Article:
Sustainable Supply Chain

Supply chain planning and roof windows (!) - a chat with Velux' Head of Planning Philip Melchiors

June 15, 2020 Tom Raftery / Philip Melchiors Season 1 Episode 45
Sustainable Supply Chain
Supply chain planning and roof windows (!) - a chat with Velux' Head of Planning Philip Melchiors
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Show Notes Transcript

On this the 45th episode of the Digital Supply Chain podcast, I spoke with Philip Melchiors. Philip is Head of Global Planning at Velux. Velux is a family owned company with 14,000 employees, net revenue just under €3bn, headquartered in Denmark but with operations all over the world.

I was curious to know how people being required to stay home impacted on their desire for home improvements, what impact that had for Velux' products, and how Velux responded.

Philip and I had a fantastic conversation - especially when he got to the part where he recommended using spreadsheets for supply chain planning! I thoroughly enjoyed our conversation, and I think you will too - do let me know your thoughts, by dropping me a comment.

Now we are in June, I am trialling a new feature on the podcast - listeners stories. If you have a cool supply chain story you'd like featured on the show, send it to me via email (tom.raftery @, or just send it to me as a direct message on Twitter/LinkedIn. Audio messages will get played (unless you specifically ask me not to).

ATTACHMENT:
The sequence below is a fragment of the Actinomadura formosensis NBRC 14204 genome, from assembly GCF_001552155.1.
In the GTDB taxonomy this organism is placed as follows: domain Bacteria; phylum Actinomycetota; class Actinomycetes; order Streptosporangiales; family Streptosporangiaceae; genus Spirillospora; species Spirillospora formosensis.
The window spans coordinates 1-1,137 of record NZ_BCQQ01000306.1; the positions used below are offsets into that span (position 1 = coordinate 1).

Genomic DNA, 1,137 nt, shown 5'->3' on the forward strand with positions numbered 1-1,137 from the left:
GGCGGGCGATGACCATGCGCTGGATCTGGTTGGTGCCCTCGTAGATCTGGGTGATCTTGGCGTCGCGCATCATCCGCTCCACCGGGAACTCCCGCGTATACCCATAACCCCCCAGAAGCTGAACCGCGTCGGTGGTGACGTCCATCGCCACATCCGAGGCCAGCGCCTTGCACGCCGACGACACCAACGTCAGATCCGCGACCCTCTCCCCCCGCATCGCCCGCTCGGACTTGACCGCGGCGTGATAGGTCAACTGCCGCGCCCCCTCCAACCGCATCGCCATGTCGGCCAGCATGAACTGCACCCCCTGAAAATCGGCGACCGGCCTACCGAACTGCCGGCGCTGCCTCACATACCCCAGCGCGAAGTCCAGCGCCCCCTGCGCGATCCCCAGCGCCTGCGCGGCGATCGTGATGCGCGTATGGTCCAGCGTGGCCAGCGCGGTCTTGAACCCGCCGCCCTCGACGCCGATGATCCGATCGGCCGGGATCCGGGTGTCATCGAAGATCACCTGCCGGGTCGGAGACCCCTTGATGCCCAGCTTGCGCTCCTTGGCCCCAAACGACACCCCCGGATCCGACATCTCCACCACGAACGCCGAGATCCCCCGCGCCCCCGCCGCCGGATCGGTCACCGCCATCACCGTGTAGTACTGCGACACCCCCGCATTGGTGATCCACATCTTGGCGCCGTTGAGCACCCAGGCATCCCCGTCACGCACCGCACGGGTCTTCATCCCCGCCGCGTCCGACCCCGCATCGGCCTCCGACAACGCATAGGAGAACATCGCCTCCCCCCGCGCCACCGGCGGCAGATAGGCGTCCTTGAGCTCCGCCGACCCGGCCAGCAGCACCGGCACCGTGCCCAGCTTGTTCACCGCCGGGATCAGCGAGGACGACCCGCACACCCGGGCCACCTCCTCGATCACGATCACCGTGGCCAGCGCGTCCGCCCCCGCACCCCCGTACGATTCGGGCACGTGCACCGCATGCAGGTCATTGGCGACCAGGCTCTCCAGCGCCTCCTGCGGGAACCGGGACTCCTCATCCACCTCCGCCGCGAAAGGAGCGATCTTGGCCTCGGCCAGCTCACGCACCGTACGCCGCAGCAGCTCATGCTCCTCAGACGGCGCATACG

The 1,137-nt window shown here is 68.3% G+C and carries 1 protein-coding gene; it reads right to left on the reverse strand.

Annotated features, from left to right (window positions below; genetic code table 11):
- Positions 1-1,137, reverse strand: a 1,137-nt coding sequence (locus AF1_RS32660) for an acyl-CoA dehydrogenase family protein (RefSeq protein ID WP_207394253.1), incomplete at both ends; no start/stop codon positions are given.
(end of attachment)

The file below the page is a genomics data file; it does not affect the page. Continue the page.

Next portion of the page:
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The beauty of this forest is that we have full control of this. If you're buying a system where we're a big black box and you want to have something changed, then you need to make a service call in each FIC consultants. They'll give you an offer. This is what it's going to cost here. We have guys in OT and they can program it overnight.
And next morning, we would run it with the new algorithms. So to say so far, it actually. It brings a lot of agility in both ways, both in terms of adopting to genes conditions, but also for the plan and the day to day life. 
Good morning, good afternoon. Or good evening, wherever you are in the world. 
This is the 
digital supply chain podcast.
The number one podcast, focusing on the digitization of supply chain. 
And I am 
your host global vice president of SAP.
Hey, everyone. Welcome to the digital supply chain podcast. My name is Tom Raftery with SAP and with me on the show today, I have Phillip. Phillip, would you like to introduce yourself? 
Yes. Hello, Tom. And thank you for having me here. My name is Phillip Melchiors. I'm the, the head of the. Local planning team at Velux, a global manufacturer of roof windows.